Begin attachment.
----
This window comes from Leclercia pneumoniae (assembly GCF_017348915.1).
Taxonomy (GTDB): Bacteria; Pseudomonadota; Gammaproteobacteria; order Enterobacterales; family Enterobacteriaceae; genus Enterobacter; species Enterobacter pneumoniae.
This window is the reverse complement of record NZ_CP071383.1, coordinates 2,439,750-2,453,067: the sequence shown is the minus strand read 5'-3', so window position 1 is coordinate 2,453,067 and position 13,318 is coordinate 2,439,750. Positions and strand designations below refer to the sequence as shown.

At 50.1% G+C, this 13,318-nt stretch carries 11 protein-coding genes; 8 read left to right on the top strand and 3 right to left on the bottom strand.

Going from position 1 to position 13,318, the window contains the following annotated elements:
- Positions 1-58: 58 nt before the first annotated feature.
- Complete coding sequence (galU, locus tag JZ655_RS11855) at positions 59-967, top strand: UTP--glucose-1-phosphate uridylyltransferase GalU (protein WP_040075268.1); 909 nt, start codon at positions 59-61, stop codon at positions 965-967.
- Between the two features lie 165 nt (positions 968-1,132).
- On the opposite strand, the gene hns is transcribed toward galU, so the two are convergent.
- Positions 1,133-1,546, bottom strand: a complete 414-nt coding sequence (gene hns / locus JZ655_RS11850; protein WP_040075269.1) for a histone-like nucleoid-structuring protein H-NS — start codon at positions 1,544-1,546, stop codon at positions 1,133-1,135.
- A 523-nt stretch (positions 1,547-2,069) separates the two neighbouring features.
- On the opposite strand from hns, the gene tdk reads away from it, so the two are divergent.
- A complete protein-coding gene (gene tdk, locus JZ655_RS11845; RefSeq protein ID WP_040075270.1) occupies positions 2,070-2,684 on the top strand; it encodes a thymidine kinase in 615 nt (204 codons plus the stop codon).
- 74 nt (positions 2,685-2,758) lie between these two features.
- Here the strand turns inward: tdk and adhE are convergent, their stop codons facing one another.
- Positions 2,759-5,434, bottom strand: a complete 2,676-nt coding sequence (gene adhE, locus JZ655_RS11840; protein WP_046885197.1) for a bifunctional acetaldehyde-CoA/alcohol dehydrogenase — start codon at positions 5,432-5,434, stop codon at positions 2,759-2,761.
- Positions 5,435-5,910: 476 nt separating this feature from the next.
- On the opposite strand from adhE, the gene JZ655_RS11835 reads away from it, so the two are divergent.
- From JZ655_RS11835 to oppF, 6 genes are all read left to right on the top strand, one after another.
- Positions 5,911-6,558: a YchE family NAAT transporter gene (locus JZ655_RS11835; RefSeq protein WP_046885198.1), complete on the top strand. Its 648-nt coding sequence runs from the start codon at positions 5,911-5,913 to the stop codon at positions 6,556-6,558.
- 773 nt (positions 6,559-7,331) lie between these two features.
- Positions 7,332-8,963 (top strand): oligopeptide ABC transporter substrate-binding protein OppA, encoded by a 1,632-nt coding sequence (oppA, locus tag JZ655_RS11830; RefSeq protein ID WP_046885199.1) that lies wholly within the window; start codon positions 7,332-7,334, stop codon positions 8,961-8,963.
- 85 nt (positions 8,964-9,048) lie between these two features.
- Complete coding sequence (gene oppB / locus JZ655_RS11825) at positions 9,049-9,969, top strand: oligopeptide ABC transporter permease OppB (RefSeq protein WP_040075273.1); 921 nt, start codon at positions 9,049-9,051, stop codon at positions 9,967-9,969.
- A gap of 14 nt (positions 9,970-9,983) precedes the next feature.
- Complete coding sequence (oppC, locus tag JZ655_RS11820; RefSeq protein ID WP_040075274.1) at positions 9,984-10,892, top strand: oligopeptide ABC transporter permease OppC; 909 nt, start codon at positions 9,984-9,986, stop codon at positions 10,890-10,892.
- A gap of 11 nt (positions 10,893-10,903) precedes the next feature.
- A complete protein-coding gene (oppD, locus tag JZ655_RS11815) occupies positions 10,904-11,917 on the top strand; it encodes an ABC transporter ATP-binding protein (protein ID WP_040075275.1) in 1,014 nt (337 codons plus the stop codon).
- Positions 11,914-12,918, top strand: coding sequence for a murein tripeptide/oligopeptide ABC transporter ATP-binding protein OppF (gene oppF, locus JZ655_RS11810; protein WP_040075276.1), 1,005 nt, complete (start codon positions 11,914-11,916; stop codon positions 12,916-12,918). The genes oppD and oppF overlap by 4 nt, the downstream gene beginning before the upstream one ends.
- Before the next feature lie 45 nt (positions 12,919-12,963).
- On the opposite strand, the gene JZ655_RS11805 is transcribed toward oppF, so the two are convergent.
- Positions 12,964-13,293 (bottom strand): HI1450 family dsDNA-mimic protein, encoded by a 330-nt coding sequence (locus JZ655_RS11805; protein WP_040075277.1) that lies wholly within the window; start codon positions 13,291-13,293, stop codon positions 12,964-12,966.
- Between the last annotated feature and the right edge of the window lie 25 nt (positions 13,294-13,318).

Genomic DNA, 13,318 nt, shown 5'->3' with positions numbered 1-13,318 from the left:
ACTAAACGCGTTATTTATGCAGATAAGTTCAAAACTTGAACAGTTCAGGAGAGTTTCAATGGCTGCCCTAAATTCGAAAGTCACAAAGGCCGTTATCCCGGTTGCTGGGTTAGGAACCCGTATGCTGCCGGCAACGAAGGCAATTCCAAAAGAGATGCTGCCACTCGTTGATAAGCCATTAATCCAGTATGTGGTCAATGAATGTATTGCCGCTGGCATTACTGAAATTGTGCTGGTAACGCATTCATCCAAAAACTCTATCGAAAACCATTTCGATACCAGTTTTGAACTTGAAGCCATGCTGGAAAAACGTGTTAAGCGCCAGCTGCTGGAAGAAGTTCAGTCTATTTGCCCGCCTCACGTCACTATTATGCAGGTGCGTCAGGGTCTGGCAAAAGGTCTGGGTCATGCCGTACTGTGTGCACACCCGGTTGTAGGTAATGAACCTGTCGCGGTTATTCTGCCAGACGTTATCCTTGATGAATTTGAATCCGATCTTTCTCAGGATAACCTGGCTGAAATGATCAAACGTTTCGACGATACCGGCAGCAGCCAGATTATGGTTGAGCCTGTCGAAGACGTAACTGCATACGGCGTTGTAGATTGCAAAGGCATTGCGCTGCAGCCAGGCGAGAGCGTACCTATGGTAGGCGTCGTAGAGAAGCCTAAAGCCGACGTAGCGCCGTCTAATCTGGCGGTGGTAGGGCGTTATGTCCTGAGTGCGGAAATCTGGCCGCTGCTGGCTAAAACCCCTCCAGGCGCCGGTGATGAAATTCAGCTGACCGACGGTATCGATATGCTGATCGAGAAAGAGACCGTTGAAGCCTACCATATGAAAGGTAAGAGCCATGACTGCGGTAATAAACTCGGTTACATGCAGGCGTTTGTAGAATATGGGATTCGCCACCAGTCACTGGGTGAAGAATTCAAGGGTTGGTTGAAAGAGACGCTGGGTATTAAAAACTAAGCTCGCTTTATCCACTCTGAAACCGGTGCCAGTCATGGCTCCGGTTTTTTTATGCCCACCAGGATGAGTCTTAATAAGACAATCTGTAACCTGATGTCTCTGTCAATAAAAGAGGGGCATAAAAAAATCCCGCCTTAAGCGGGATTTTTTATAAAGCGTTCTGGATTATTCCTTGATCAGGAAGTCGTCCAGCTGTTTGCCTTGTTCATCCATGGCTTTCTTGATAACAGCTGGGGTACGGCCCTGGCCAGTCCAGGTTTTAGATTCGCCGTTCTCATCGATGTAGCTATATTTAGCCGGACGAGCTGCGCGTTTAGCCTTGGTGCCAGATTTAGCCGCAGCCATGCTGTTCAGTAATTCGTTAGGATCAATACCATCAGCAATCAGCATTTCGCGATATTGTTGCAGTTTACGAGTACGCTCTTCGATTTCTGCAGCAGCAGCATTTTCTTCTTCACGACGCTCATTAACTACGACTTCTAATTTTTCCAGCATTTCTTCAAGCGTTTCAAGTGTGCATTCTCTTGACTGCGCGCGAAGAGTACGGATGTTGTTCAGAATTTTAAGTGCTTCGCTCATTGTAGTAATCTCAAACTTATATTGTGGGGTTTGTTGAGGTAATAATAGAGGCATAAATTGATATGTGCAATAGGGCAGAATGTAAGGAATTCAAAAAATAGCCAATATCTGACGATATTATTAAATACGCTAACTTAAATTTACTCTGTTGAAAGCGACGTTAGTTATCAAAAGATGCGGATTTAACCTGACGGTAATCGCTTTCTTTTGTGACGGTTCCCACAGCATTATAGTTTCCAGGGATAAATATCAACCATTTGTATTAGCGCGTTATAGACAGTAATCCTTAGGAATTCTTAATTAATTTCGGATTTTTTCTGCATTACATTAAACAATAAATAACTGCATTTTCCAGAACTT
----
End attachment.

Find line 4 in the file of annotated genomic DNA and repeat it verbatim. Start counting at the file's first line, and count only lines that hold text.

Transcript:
At 50.1% G+C, this 13,318-nt stretch carries 11 protein-coding genes; 8 read left to right on the top strand and 3 right to left on the bottom strand.